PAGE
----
Unaccompanied Homeless Youth.  In 2012, MA Appleseed created a new project on Unaccompanied Homeless Youth.  MA Appleseed was named to the Special Commission on Unaccompanied Homeless Youth.  In addition to the success of being named to the Special Commission, MA Appleseed hosted the conference, Targeted Interventions:  Meeting the Needs of Unaccompanied Homeless Youth, in November, 2012.  Appleseed assembled approximately 100 direct service providers, policymakers, and advocates to address the policy barriers that exist when trying to help, serve, and work with unaccompanied homeless youth. 
Keep Kids In Class.   MA Appleseed had meaninful progress with its project, Keep Kids In Class.  With the help of pro bono counsel from Goodwin Procter, MA Appleseed published the school discipline data report in January, 2012.  The report concludes that schools should move away from zero tolerance as such policies imperil children, pushing them out of school and onto the streets.  MA Appleseed hosted a successful conference in Boston on building positive school climates.  In 2013, MA Appleseed will be writing two reports on the findings of the Special Commission for Unaccompanied Homeless Youth, presenting them to Governor Patrick in March and December.  Appleseed will be developing the Juvenile Justice Data Project which follows up with findings from Appleseed's judicial survey as well as research conducted over the summer regarding status offenses.  Through juvenile court data collection, MA Appleseed will determine if schools are increasingly relying on the court to handle school discipline issues and will look at delinquency and status offense data.  MA Appleseed will also replicate its school climate conference in western, MA. 

Needs Statement

  1. Staff support.  As Appleseed experiences rapid growth, additional staff is needed to support our projects.  Appleseed needs a). a full-time policy director to create and organize the policy and research agenda b) two policy research associates to assist with research  and c) two advocacy coordinators to attend community meetings, participate in constituent engagement, and advocate for our proposed solutions and implementation.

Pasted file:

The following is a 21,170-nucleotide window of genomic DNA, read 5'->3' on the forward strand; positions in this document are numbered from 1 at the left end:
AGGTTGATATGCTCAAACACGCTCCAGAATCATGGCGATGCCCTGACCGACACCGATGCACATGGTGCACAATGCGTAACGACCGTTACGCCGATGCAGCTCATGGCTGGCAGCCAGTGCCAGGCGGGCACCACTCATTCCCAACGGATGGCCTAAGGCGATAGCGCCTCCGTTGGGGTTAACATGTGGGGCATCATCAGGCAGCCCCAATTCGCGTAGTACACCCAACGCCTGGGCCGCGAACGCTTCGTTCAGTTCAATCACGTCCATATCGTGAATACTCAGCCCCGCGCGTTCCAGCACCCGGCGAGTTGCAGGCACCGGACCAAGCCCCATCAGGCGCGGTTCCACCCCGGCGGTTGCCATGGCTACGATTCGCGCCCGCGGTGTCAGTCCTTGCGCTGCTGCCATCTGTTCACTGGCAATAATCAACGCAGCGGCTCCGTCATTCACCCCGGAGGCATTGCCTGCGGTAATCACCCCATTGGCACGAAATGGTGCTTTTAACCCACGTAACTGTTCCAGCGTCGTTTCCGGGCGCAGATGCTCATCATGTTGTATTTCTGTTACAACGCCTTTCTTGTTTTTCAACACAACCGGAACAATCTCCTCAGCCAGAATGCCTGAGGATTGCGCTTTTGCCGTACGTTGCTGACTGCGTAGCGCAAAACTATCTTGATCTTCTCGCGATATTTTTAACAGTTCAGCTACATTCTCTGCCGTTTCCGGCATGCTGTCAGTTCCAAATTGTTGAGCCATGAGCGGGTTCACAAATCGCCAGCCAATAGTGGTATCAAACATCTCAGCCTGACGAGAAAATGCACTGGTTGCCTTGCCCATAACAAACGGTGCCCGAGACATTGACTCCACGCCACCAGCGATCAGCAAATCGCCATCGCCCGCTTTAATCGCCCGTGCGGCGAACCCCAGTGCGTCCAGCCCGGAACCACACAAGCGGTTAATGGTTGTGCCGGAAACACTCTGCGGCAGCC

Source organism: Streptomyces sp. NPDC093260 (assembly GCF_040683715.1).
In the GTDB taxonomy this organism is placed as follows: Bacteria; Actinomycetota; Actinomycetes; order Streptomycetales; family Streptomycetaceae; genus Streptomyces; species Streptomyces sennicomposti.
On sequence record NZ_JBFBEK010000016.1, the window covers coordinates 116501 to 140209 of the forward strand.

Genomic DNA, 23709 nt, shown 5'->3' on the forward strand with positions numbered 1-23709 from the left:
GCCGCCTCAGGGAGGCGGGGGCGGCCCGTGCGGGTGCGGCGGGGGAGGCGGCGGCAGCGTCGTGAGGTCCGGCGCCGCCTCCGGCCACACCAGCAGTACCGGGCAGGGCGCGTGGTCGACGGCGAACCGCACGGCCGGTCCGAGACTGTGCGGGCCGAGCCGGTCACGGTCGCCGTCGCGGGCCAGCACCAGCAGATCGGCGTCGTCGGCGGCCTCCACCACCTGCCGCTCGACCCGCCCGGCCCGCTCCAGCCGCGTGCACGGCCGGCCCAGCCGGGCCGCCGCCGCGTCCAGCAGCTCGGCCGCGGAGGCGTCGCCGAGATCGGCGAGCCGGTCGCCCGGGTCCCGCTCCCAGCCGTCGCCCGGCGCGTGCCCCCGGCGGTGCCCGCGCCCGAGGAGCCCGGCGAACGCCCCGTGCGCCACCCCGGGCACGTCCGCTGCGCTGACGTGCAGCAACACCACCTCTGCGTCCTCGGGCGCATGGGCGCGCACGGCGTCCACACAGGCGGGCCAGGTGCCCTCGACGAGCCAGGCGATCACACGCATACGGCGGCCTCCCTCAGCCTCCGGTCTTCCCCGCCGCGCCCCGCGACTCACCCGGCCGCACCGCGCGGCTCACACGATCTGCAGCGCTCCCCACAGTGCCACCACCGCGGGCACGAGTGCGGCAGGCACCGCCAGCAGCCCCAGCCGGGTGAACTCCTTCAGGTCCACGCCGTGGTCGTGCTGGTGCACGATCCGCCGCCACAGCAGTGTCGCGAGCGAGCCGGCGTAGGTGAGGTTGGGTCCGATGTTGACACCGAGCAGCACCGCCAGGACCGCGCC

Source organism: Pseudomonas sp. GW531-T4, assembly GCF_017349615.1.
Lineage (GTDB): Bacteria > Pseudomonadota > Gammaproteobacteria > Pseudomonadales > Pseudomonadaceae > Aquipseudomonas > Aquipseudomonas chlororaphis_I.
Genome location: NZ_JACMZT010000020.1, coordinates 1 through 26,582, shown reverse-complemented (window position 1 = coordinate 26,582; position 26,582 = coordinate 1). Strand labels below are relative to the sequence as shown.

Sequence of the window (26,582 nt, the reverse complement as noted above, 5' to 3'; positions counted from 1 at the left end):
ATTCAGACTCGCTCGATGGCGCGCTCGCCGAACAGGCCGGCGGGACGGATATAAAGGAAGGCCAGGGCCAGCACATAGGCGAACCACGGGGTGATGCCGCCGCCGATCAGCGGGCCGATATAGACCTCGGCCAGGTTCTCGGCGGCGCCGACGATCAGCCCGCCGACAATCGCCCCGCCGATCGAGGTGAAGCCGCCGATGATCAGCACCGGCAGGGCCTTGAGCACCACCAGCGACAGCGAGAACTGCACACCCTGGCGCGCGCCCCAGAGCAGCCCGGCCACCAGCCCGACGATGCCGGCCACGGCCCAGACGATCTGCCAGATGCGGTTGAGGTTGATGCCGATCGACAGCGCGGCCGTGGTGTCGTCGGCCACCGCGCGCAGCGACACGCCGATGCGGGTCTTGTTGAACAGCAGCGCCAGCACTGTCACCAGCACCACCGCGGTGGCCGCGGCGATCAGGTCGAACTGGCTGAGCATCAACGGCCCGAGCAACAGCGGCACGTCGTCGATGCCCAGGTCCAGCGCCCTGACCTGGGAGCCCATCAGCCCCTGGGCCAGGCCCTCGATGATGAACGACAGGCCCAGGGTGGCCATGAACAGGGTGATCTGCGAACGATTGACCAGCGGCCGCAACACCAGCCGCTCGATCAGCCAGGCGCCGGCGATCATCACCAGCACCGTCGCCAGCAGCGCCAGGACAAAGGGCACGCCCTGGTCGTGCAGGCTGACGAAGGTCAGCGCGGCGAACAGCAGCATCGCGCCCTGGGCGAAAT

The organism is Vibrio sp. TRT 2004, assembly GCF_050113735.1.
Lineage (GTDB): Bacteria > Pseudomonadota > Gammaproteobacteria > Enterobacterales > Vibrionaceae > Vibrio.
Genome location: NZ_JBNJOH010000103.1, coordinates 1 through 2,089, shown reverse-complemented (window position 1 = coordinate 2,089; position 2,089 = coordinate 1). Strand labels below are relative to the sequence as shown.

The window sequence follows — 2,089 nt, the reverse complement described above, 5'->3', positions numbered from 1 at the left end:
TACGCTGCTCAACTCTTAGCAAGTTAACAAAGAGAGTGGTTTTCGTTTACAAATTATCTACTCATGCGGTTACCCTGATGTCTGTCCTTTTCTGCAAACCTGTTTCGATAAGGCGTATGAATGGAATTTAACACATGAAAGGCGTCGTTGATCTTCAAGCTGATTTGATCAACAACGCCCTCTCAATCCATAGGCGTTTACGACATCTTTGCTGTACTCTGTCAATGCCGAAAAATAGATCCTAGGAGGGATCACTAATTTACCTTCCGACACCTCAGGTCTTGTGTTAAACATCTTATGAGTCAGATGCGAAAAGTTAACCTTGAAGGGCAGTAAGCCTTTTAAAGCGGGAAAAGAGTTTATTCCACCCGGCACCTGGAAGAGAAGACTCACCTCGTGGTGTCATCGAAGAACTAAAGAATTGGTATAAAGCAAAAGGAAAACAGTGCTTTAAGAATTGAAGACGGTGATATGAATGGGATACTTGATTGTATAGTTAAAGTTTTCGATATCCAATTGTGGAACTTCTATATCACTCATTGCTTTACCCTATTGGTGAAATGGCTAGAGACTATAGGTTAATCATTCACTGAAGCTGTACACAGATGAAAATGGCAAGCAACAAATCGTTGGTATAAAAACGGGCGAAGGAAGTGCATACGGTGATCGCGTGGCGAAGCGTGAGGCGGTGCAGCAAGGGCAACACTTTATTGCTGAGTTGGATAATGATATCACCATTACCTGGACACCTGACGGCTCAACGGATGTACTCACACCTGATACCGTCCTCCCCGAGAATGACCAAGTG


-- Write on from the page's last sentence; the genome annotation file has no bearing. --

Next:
2. Additional office space to accommodate growing staff.
  3. Access to social science research.
  4. Geographical and racial diversity among the board. 
  5. Grant funding to support to support Appleseed's expanding programs.  MA Appleseed has not applied for grant funding in five years.  Appleseed's funding has been solely dependent on our signature fundraising event and our annual appeal. 

CEO Statement

I have been the Executive Director of Massachusetts Appleseed for five years.  During my tenure MA Appleseed has developed two high-profile signature projects.  In 2014, Appleseed will celebrating its 20th anniversary.
At MA Appleseed we view our organization as the policy arm of direct service providers who aid high-risk and marginalized populations.  Appleseed identifies gaps in services on cutting edge issues such as the school-to-prison pipeline and unaccompanied homeless youth.  Part of one of the nation's largest pro bono networks, MA Appleseed harnesses the legal resources of Boston's top law firms to develop systemic solutions to social justice issues effecting the bay state.  We don't just call for change, we make change happen!